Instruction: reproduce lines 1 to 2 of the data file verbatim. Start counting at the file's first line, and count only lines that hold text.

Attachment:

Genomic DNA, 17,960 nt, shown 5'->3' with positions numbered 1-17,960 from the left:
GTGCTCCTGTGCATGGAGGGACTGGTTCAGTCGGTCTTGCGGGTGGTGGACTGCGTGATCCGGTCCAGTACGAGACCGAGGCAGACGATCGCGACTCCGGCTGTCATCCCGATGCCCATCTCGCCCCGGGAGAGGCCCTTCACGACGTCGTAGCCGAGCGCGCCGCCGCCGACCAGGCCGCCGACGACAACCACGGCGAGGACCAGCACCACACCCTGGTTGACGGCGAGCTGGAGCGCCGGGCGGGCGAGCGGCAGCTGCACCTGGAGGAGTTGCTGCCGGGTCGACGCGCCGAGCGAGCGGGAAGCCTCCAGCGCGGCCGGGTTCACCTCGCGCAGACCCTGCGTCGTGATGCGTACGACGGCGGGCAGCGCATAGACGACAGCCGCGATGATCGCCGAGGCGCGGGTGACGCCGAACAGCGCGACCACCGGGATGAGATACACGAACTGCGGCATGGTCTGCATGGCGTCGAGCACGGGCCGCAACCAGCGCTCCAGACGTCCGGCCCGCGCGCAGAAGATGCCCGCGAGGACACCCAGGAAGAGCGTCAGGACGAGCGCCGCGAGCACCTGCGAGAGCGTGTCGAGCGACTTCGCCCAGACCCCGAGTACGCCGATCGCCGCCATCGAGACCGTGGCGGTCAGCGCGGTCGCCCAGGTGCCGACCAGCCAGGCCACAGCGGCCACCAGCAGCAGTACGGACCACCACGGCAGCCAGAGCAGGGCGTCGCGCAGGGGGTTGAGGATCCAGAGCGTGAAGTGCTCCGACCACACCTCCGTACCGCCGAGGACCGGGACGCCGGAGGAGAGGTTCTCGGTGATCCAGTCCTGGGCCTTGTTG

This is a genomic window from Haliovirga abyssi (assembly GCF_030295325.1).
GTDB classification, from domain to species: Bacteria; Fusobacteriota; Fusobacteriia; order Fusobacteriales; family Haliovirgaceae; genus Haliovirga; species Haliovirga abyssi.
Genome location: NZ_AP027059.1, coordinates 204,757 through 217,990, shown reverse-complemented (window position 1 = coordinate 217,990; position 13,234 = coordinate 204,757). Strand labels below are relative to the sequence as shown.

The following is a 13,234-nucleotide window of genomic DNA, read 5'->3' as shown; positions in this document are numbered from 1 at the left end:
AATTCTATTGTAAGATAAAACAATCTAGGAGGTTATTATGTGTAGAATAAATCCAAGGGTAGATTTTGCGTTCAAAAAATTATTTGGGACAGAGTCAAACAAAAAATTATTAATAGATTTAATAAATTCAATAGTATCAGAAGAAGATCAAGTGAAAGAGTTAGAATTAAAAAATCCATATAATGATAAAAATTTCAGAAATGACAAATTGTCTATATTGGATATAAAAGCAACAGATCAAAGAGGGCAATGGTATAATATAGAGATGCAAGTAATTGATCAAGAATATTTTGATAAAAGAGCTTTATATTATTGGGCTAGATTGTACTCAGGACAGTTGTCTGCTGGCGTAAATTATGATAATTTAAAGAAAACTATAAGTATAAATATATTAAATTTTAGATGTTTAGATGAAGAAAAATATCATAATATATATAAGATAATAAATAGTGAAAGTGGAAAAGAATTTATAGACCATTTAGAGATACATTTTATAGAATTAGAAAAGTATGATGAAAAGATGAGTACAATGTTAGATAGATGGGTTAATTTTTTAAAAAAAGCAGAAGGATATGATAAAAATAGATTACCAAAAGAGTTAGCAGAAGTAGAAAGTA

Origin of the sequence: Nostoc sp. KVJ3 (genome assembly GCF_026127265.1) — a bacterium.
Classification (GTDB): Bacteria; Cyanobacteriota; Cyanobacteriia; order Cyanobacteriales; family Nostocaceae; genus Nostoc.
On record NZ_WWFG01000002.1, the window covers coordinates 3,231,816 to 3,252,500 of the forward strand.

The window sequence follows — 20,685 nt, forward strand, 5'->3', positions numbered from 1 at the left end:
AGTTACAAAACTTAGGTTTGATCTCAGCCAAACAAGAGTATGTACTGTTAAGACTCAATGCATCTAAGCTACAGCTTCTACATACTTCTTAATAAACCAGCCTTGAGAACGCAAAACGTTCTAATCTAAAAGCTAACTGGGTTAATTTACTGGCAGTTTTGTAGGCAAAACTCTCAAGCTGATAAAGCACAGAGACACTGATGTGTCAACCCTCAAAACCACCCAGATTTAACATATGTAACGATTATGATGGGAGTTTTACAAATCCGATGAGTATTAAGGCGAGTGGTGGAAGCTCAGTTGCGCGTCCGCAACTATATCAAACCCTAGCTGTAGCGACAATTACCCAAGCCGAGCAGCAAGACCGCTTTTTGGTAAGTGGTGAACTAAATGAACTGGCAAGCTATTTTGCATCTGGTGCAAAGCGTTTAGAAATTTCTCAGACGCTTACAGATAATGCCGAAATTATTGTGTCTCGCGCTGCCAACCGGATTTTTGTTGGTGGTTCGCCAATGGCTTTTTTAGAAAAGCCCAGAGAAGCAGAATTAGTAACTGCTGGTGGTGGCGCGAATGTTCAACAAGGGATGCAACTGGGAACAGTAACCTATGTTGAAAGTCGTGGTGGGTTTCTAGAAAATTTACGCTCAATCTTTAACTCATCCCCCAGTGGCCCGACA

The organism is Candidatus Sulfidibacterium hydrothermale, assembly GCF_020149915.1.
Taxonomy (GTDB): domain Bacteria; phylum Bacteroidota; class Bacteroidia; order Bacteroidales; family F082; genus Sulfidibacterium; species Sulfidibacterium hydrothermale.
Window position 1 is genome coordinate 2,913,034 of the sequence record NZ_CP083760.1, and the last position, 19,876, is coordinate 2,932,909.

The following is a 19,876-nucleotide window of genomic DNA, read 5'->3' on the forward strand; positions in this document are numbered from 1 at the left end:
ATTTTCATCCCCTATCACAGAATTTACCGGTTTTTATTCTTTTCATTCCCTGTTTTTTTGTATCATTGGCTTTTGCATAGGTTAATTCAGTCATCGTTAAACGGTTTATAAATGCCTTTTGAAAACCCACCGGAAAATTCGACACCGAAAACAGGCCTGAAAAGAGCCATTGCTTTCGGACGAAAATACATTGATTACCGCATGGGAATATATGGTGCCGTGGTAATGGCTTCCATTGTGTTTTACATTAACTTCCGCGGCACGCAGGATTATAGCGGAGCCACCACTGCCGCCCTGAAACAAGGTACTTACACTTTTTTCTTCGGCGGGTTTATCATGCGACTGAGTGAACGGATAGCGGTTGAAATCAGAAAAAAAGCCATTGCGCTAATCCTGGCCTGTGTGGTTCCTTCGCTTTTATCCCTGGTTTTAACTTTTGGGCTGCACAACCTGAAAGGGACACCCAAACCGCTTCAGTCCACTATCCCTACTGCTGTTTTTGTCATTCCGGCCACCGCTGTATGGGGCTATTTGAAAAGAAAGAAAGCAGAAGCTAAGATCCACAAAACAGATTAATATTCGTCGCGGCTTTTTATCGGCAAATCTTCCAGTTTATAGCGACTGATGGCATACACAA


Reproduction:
Genomic DNA, 17,960 nt, shown 5'->3' with positions numbered 1-17,960 from the left:
GTGCTCCTGTGCATGGAGGGACTGGTTCAGTCGGTCTTGCGGGTGGTGGACTGCGTGATCCGGTCCAGTACGAGACCGAGGCAGACGATCGCGACTCCGGCTGTCATCCCGATGCCCATCTCGCCCCGGGAGAGGCCCTTCACGACGTCGTAGCCGAGCGCGCCGCCGCCGACCAGGCCGCCGACGACAACCACGGCGAGGACCAGCACCACACCCTGGTTGACGGCGAGCTGGAGCGCCGGGCGGGCGAGCGGCAGCTGCACCTGGAGGAGTTGCTGCCGGGTCGACGCGCCGAGCGAGCGGGAAGCCTCCAGCGCGGCCGGGTTCACCTCGCGCAGACCCTGCGTCGTGATGCGTACGACGGCGGGCAGCGCATAGACGACAGCCGCGATGATCGCCGAGGCGCGGGTGACGCCGAACAGCGCGACCACCGGGATGAGATACACGAACTGCGGCATGGTCTGCATGGCGTCGAGCACGGGCCGCAACCAGCGCTCCAGACGTCCGGCCCGCGCGCAGAAGATGCCCGCGAGGACACCCAGGAAGAGCGTCAGGACGAGCGCCGCGAGCACCTGCGAGAGCGTGTCGAGCGACTTCGCCCAGACCCCGAGTACGCCGATCGCCGCCATCGAGACCGTGGCGGTCAGCGCGGTCGCCCAGGTGCCGACCAGCCAGGCCACAGCGGCCACCAGCAGCAGTACGGACCACCACGGCAGCCAGAGCAGGGCGTCGCGCAGGGGGTTGAGGATCCAGAGCGTGAAGTGCTCCGACCACACCTCCGTACCGCCGAGGACCGGGACGCCGGAGGAGAGGTTCTCGGTGATCCAGTCCTGGGCCTTGTTG